The Viking society comprised of a clear hierarchy of social classes. The population was divided along these social lines. The majority of the Viking people were karls, who were freedmen and usually skilled in various jobs such as farming and smithing.
Above the karls were the jarls who were the Viking noblemen and warriors. The jarls enjoyed the greatest wealth and esteem in the Viking society.
At the bottom of the social ladder were thralls. Thralls were slaves, often owned in large numbers by the jarls and who had to live a life of hard labour. Many of the slaves came from Viking raids into other territories where the captives were brought to Scandinavia and kept as slaves.
Jarls were the most powerful people in the Viking society. They typically owned large Viking houses, had a number of slaves and could afford to own a variety of weapons.
Jarls expanded their influence and increased their wealth most often through raiding and warfare. The power of a jarl was estimated by the number of houses and ships he owned as well as the number of his followers, who were typically karls.
The eldest son of a jarl traditionally acquired the family wealth and the title of a jarl upon the death of his father. Wealthier karls who were able to improve their social standing through successful trading could ultimately become one of the jarls. This meant that not only was the Viking nobility hereditary but could also be acquired by someone from the lower social classes.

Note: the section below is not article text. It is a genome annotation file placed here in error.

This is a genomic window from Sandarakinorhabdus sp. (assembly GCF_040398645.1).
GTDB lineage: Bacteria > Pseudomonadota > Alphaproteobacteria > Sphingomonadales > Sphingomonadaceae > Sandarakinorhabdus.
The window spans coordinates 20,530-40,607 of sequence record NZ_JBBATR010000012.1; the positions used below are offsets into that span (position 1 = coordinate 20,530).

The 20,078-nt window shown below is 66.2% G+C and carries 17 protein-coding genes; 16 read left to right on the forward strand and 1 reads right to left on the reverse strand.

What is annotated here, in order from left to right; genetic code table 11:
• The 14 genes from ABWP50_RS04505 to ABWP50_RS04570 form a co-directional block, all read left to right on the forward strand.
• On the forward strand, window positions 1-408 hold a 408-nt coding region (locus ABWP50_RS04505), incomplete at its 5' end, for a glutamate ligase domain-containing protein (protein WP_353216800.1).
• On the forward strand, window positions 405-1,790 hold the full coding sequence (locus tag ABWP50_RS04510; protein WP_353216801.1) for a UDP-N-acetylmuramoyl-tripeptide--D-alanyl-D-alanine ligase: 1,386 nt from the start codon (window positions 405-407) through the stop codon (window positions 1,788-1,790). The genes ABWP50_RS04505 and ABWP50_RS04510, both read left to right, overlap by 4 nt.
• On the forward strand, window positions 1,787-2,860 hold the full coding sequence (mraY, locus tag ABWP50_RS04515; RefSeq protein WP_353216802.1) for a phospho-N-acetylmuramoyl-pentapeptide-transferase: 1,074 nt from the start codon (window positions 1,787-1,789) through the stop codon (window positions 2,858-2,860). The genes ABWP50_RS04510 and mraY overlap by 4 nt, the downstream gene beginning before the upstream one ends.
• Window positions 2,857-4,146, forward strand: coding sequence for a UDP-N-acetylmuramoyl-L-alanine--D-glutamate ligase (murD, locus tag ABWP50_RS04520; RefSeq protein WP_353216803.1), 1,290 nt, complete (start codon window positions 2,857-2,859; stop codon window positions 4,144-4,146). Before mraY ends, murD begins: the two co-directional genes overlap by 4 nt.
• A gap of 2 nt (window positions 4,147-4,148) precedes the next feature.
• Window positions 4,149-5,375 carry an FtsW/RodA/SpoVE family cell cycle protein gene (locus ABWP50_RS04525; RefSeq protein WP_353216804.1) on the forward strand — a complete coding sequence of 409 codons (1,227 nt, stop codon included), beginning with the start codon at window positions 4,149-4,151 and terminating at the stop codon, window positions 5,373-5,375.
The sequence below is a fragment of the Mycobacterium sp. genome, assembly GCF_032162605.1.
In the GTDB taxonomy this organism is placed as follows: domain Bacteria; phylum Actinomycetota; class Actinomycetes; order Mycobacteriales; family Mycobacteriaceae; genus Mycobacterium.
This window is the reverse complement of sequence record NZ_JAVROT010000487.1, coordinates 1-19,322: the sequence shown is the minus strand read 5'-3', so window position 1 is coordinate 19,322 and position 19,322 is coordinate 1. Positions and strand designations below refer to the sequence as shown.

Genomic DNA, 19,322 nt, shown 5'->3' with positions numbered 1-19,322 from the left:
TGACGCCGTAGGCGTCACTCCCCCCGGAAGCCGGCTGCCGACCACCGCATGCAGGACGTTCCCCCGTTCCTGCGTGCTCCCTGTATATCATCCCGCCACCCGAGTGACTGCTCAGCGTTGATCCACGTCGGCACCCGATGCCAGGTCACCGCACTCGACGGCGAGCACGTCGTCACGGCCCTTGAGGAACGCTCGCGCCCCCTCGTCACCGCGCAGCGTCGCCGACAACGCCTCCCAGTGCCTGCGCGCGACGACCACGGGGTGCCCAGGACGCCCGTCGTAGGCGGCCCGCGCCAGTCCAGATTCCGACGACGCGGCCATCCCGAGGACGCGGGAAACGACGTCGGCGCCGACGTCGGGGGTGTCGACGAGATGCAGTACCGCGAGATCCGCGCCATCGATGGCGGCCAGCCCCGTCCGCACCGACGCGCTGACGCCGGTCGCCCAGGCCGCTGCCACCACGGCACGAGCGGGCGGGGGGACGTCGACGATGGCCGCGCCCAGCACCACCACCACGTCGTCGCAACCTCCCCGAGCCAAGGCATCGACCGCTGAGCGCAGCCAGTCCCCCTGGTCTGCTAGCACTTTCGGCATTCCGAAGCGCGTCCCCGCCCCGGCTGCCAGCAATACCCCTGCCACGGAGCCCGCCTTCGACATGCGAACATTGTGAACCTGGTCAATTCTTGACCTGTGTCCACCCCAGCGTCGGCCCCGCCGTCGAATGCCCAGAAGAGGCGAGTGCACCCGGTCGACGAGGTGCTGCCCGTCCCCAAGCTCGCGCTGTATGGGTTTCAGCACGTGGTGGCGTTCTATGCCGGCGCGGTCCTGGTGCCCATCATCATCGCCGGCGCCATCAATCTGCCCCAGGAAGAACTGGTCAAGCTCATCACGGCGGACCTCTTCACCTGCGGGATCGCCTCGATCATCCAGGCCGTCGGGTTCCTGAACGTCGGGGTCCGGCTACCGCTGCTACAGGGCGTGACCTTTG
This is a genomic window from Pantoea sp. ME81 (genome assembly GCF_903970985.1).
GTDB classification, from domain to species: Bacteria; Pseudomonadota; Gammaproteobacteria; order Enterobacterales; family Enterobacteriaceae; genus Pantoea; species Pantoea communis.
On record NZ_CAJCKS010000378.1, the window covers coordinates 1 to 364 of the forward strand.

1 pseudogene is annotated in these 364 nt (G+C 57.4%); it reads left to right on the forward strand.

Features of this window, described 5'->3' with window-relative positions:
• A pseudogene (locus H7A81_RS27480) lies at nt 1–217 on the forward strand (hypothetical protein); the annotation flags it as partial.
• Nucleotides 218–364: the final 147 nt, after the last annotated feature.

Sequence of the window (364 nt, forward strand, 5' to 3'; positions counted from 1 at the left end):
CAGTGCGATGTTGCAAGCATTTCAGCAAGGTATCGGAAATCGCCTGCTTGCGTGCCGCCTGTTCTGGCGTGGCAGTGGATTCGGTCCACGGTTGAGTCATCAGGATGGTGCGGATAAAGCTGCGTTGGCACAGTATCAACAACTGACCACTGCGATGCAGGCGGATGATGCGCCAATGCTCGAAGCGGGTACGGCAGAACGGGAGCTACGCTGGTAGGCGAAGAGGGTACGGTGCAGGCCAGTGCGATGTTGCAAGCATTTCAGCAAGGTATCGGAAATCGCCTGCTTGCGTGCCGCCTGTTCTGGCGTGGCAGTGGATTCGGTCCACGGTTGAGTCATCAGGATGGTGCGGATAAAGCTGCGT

Karls formed the bulk of the Viking society. They were freemen who could engage in any trade, own houses and have a family. Typically, karls associated themselves with an influential jarl and offered their services to him.
The jarl, in return, would award the karls under him with food, drink and other things. Most karls were skilled at farming land although many of them specialised in other skills as well such as smithing and trading.
Like jarls, karls could own one or more slaves if they had the resources to acquire them. These slaves helped jarls in their tasks such as the farming of the land.
Thralls were the lowest class in the Viking society. They were slaves owned by the jarls or the karls and had to live a life of hard labour. The higher Viking social classes acquired thralls in many different ways. They could acquire them as captives from a raid or buy them from another person owning the slave.
If a person committed a theft, the victim was usually allowed to keep the offender as a slave and make him work until the damage was fulfilled. The children of a thrall in turn also became slaves in the Viking society.
In some cases, when a major nobleman died, his thralls were killed and buried with him in his grave. In rarer cases, thralls could be freed by their owners. However, even when freed, thralls didn’t immediately ascend to the social status of a regular freeman.